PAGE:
contintent they gain only marginal benefit. Sooner or later the new
continent is going to fill in and back pressure to immigration will
result in a build up in population in the northeast to the extent that
resources will be depleted and the best lands will lie westward. Y
begins a move toward the west and begins to achieve stronger
interactions with B (which at that point is in the process of
developing immergent civilization). While B doesn't actually conquer Y
Bs development probably provides a technological windfall for Y and Y
may be attracted to B but restricted as a result of territorial
boundaries between B & Y. Y might also be pushed by population
expansion in C and hybrid groups CZ, and ZY in the east. As Y moves
westward it begins to associate with X which occupies european
northern and highland regions which have diminished productivity
compared with the rest of asia. Incoming Y displaces X in the steppes
of west asia/eastern europe and for a time the core of Y moves to the
ukraine. At the same time pressures from the north and east push B
westward and into regions compressing A in the western mediterranean.
A and X are so compressed that they form a number of mergent
populations in europe with A principally occupying the mediterranean
and X occupying the remaining usable lands of northwestern europe. The
catch is that all of these events could have occured prior to recorded
history( >7 KYBP), many would have occured in areas which would
historically go unnoted for thousands of years more (>2 KYBP). From
about 7 KYBP the movement patterns become clearer. Sometime during the
last 7 KY group in east asia created a couple of more waves of new
world immigration however, these groups are genetically and
linquistically distinct from the first wave (called Z above), these
new waves probably represent clines of YZ and CZ which had developed
considerable populations in northeast asia. Some of these clines
remain in northeast asia. One of these clines was significant and was
at least partially responsible for migrations into china/korea/japan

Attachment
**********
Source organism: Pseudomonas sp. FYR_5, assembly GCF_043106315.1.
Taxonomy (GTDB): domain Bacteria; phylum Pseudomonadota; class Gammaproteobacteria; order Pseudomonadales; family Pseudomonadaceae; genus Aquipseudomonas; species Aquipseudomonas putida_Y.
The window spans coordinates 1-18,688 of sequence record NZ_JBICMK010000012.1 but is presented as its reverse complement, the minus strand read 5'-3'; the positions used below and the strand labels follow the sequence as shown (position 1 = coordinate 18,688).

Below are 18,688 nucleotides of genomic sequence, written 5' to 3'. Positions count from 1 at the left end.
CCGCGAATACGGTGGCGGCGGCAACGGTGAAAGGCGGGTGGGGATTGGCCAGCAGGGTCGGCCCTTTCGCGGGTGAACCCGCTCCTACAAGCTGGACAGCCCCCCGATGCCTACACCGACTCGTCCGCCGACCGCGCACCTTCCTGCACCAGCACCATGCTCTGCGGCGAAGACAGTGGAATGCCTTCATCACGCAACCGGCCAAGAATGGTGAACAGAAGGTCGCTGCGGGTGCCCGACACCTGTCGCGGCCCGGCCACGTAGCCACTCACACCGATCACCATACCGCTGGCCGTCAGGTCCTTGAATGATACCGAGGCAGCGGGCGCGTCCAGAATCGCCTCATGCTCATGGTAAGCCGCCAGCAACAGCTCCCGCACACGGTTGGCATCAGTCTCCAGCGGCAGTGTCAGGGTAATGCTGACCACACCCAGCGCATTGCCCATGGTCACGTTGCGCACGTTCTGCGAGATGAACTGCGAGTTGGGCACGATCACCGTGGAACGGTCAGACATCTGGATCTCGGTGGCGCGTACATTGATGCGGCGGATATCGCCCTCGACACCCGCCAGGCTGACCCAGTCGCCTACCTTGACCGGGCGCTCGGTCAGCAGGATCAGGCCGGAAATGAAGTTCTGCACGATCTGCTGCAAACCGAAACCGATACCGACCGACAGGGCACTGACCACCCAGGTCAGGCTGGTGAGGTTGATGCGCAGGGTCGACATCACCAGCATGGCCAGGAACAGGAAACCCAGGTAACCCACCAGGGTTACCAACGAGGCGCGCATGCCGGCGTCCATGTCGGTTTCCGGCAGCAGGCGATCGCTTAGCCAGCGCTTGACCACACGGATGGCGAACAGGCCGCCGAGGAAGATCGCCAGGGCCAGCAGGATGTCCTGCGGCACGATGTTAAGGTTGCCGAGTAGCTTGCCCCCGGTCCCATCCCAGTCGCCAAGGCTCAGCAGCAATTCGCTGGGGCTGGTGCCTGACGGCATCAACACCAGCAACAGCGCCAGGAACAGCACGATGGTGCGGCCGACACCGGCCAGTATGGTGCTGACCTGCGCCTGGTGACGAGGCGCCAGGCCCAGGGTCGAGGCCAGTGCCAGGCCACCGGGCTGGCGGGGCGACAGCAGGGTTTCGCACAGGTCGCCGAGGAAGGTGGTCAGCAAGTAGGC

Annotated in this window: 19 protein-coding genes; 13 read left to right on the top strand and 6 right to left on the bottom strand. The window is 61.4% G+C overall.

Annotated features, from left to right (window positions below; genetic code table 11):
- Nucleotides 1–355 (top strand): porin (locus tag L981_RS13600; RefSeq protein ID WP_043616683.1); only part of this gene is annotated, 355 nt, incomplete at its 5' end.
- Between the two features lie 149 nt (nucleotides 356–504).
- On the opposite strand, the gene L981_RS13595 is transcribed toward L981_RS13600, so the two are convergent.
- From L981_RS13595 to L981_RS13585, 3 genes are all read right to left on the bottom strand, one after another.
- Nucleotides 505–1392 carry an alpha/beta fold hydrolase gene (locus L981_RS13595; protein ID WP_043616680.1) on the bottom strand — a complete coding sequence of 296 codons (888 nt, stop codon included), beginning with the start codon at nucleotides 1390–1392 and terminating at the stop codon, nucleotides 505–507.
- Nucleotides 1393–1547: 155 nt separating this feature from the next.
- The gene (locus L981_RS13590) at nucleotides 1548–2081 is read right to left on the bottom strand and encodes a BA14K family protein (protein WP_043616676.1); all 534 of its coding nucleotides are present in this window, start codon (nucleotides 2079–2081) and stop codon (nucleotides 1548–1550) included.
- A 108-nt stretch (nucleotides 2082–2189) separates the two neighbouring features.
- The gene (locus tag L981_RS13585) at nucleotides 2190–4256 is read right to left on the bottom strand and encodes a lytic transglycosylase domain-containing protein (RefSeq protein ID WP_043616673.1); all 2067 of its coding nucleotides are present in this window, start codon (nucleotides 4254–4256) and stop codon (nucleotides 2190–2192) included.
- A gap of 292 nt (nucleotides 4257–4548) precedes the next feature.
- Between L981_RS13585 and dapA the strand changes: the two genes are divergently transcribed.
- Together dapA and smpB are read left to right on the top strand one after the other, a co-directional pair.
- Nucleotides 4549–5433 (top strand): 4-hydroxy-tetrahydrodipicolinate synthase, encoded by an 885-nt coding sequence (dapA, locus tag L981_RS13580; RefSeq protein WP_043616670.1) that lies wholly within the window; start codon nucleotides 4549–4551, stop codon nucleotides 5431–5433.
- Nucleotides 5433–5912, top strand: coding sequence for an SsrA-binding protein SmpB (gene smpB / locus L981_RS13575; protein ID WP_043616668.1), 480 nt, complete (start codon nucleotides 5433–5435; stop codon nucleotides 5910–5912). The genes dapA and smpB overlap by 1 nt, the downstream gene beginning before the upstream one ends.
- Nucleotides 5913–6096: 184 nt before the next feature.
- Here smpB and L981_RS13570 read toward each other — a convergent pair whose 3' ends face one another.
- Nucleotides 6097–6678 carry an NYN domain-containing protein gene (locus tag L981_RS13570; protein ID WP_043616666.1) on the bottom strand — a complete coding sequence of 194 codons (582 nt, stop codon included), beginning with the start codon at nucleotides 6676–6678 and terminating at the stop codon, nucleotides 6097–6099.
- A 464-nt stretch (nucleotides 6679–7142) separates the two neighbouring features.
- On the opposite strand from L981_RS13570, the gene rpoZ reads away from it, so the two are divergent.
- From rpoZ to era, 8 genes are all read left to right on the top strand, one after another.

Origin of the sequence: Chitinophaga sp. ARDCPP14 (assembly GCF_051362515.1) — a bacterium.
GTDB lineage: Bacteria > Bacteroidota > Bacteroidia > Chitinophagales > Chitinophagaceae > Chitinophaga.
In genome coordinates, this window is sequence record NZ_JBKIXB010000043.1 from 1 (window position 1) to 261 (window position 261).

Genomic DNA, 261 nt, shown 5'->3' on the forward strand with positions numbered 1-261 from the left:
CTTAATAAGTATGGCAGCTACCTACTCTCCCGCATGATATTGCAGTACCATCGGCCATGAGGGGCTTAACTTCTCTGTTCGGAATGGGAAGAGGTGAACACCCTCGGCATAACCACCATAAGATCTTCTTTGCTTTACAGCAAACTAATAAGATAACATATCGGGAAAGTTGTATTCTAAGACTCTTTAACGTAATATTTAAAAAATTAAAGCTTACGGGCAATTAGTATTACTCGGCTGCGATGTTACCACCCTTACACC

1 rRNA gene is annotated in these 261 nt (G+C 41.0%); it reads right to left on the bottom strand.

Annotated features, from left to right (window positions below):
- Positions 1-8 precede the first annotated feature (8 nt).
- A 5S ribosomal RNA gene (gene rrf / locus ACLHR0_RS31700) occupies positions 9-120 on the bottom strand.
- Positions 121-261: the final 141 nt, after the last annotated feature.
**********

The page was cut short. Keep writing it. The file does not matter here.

with the larger portion moving westward in asia and eventually budding
off a group which will compete for territory with Y (as you've
gathered by now core Y= IE). This budding hybrid subgroup eventually
ends up at the convergance of the kama and volga rivers. Y being a
robust group explodes in all other directions: into the balkans,
anatolia (hittites), eastward and southward (persia/indus) and
presumbably northward into the baltic region and scandanavia, and
southward into central india. Both X and A suffer loses in territory.
Now lets take a look at what the scenario creates to about 4000 YA

R gives rise to C and Z, the core of Z is now in south america
groups genetically most similar to R are in north america and north
east asia. Z geographic center has traveled a distance of 12,000 miles
in a remarkably small period of time (say 1500 years).

Q gives rise to B and Y, the geographic center of B and Y are
approximately were they have been glacially but the population reflect
large recipricating migrations across east central asia, leaving a
number of hybrid groups from contact with each other and C and Z
across east asia. One of these hybrid groups may now be competing for
territory with Y in central asia. Compression of B into arabia also
has resulted in the migration of B eurasions into africa. The western
most Y groups probably had formed hybrid groups with X in the eastern